In the preferred embodiment, 64-bits can be read from (or written to) a combination of the two banks. FIGS. 12 and 13 show how the two banks are connected together. Each byte of data lines, labeled S, T, U, V, W, X, Y, and Z, in the even bank is wired to a set of data lines in the odd bank in a "wired OR" arrangement as is common with banked memory systems. Only one of the corresponding CAS lines 88 will be active in either the odd or even bank. In a normal banking arrangement, however, only even or odd bank CAS lines 88 would be active, but in the preferred embodiment, a combination of CAS lines 88 from the even and odd banks, can be active so long as corresponding CAS lines in both banks are not both active at the same time.
The combination of different least significant bits of address and CAS signals provides a matrix selection capability for reading out different pieces of information in different ways. By various combinations either 2 32-bit pixels can be read or 8 bit guns from 8 different pixels. Also the pixels can be read out either linearly or as a rectangular array of pixel.
Table III below shows some examples, for the configurations of FIG. 12, of how the various combinations of least significant address bits and CAS lines activations can be used to select various combinations of outputs on the data lines S-Z to bus 14. The pairs of address lines are listed as well as whether each CAS line is active for the even(E) or add(O) bank. The corresponding data that is output or written is shown under columns S-Z. Each output is abbreviated with a leading E or 0 to signify whether the value comes from the even or odd line (or bank). For example, the designation EG7 means that the green gun from pixel seven in the even bank is being accessed.
For the first 4 examples of table III, the output is relatively straight forward. The 8 consecutive values for each gun of an even line is read out as bytes S-Z of the data bus 14. Note, however, that while the red gun values R0-R7 read out in one order, the values for the corresponding green, blue and alpha (G, B, and A) all read out in different orders with respect to the bus bytes S-T. The byte exchanger 90 can be used to re-order the data coming in on lines S-Z to always come out in the same order (say from 0 to 7), and thus easier to be processed or generated.
Examples 5-7 shows how data is read out of the even bank with the same least significant address bits applied. Note that all the data is read out for 8 horizontally adjacent guns as in examples 1-4, but that the data is in a different order. The byte exchanger 90 can put them into sequential order if need be.
In table III, examples 9 and 10 show ways to read out 2 whole horizontally adjacent pixels at a time. In the case of example 9, pixels 0 and 1 of the even line (or any multiple of 8 thereof) are read out, and with example 10, pixels 4 and 5 are read out. Once again it should be noted that while the data is available across the bytes S-Z they are in different orderings and thus the byte exchanger 90 could be used to put them in the same order. Similarly pixel pairs 2 and 3 or 6 and 7 could be read out by sending different values to address lines A0a-d and A1a-d. The pixels on the Odd lines could be read out be activating the CAS signal on the Odd bank rather than the even bank.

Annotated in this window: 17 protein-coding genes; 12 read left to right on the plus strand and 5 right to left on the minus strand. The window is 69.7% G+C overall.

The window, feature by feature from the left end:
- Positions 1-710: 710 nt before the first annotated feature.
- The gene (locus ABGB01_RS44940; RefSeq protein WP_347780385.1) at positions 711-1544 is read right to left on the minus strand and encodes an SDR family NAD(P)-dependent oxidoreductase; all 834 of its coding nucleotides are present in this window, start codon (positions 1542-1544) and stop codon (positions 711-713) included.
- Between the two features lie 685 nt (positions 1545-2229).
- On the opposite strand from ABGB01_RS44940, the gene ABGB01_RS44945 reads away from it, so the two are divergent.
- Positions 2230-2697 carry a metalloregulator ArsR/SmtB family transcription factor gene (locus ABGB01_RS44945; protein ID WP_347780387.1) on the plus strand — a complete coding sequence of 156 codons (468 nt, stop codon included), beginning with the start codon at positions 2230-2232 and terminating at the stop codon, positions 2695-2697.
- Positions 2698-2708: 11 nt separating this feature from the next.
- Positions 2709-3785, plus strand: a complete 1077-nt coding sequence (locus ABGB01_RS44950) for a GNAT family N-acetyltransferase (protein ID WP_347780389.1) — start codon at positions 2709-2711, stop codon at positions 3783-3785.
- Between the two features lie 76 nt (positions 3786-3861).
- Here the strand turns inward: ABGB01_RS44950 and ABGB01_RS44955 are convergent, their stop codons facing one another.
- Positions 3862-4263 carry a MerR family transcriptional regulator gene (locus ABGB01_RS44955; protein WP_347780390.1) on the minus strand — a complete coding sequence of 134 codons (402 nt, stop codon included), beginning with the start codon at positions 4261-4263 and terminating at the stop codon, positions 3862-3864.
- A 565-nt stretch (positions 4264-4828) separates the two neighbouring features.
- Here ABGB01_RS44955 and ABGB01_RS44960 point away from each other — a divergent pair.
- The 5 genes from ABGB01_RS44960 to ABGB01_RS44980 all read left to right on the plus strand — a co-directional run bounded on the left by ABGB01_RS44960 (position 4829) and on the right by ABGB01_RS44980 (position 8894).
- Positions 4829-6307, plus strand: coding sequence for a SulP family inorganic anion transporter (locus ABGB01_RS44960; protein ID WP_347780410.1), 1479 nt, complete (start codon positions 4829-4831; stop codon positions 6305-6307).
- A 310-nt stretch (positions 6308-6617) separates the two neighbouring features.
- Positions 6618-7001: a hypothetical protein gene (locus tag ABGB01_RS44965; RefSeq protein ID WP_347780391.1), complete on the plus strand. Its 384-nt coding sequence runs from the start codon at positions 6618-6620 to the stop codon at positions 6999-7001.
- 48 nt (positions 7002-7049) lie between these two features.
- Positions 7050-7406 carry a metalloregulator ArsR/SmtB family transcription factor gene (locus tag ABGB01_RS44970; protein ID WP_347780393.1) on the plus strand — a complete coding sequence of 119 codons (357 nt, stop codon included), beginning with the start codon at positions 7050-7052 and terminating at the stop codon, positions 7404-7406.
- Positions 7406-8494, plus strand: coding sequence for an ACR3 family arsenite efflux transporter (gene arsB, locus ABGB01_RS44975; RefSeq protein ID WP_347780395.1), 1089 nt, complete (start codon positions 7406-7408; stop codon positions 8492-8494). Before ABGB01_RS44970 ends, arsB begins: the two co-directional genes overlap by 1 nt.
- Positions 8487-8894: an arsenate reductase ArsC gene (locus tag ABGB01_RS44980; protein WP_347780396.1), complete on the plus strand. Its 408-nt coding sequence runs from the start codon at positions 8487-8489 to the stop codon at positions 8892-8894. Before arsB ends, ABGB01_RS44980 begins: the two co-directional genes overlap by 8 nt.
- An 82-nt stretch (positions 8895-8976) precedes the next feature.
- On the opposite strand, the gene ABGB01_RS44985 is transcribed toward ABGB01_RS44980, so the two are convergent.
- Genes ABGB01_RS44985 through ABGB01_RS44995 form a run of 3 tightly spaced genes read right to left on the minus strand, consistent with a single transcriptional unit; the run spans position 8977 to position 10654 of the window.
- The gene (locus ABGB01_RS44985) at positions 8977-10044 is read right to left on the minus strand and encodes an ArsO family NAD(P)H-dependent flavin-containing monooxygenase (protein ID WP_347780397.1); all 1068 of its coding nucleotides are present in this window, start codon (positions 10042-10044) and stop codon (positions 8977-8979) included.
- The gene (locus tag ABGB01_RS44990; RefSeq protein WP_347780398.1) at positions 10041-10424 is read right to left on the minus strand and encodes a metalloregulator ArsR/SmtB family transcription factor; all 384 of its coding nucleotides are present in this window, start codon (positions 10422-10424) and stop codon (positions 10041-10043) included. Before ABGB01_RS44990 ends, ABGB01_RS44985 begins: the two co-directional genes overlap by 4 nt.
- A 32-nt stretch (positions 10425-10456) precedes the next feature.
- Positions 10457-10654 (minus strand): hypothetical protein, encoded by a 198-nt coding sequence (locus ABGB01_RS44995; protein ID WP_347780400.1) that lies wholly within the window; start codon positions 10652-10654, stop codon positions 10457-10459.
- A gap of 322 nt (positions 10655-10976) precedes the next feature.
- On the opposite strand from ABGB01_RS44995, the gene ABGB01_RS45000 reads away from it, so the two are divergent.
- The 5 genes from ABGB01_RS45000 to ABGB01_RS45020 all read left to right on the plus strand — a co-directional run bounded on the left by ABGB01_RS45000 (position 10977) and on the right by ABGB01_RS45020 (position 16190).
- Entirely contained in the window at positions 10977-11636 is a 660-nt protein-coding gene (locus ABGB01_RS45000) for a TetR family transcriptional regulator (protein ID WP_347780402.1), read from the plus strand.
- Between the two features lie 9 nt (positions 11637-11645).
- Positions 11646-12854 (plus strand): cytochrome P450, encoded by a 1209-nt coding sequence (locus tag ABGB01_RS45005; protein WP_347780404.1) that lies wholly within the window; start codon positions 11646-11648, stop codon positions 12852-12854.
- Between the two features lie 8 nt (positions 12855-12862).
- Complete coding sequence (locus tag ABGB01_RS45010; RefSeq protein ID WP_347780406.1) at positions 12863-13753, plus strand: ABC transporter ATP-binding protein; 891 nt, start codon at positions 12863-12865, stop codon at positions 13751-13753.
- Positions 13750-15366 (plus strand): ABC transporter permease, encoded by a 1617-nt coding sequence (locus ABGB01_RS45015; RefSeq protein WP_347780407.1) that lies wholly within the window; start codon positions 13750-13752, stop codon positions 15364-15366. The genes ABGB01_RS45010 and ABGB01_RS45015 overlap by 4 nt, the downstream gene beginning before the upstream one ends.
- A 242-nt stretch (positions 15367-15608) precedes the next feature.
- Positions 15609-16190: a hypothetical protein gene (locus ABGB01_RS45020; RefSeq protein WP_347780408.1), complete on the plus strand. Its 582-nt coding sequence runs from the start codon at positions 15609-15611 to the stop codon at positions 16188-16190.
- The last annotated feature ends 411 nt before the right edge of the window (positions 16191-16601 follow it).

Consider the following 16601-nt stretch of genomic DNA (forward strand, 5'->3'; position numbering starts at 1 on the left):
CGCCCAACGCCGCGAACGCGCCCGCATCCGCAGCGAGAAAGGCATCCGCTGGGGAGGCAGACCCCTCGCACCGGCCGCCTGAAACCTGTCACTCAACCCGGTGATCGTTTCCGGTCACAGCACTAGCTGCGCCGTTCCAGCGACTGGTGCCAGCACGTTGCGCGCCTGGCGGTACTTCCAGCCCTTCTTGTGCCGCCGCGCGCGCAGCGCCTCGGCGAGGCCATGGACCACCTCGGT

TABLE III__________________________________________________________________________Examples of how to access data in FIG. 12__________________________________________________________________________ A0a, A0b, A0c, A0d, A0e, A0f, A0g, A0h,EX. A1a A1b A1c A1d A1e A1f A1g A0h CAS0 CAS1 CAS2 CAS3 CAS4 CAS5__________________________________________________________________________1 00 00 00 00 xx xx xx xx E E E E E E2 01 01 01 01 xx xx xx xx E E E E E E3 10 10 10 10 xx xx xx xx E E E E E E4 11 11 11 11 xx xx xx xx E E E E E E5 xx xx xx xx 00 00 00 00 O O O O O O6 xx xx xx xx 01 01 01 01 O O O O O O7 xx xx xx xx 10 10 10 10 O O O O O O8 xx xx xx xx 11 11 11 11 O O O O O O9 00 11 10 01 xx xx xx xx E E E E E E10 10 01 00 11 xx xx xx xx E E E E E E11 00 11 10 01 11 10 00 11 E O E O E O12 xx 10 01 xx 10 xx xx 01 O O E E E E__________________________________________________________________________ EX. CAS6 CAS7 S T U V W X Y Z__________________________________________________________________________ 1 E E ER0 ER1 ER2 ER3 ER4 ER5 ER6 ER7 2 E E EG2 EG3 EG4 EG5 EG6 EG7 EG0 EG1 3 E E EB4 EB5 EB6 EB7 EB0 EB1 EB2 EB3 4 E E EA6 EA7 EA0 EA1 EA2 EA3 EA4 EA5 5 O O OR5 OR4 OR7 OR6 OR1 OR0 OR3 OR2 6 O O OG7 OG6 OG1 OG0 OG3 OG2 OG5 OG4 7 O O OB1 OB0 OB3 OB2 OB5 OB4 OB7 OB6 8 O O OA3 OA2 OA5 OA4 OA7 OA6 OA1 OA0 9 E E ER0 ER1 EA0 EA1 EB0 EB1 EG0 EG1 10 E E EB4 EB5 EG4 EG5 ER4 ER5 EA4 EA5 11 E O ER0 OB0 EA0 OG0 EB0 OR0 EG0 OA0 12 0 0 OG7 OG6 EG4 EG5 EG6 EG7 OG5 OG4__________________________________________________________________________
Example 11 shows how the even and odd CAS selects can be used to read two vertical 32-bit pixels. All the components for pixel 0 of both the even and odd lines are read out over bytes S-Z of the data bus 14. Once again the data is scrambled and it would be desirable to use the byte exchanger 90 to re-order them into two adjacent pixels. Similarly, any two vertical pixels can be read out by different combinations of address line value and CAS values, with different de-scrambling by the byte exchanger 90.
Example 12 shows how to read a 4 horizontal by 2 vertical array of gun values. In this example the green guns 4-7 on two lines are read. Once again all the values are available over bytes S-Z and the byte exchanger 90 can be used to put them in a more useful ordering for processing. Similarly the other guns and locations can be read out in a 4 by 2 array.
It should be understood that if less flexibility is needed, fewer replicated address lines and/or CAS lines can be used. For example, if it is not necessary to be able to read 2 pixels horizontally or vertically as in example 11 above, then address lines A0a-d and A0e-h as well as lines A1a-d and A1e-h correspondingly do not have to be separate lines (for example A0a and A0e can be the same ).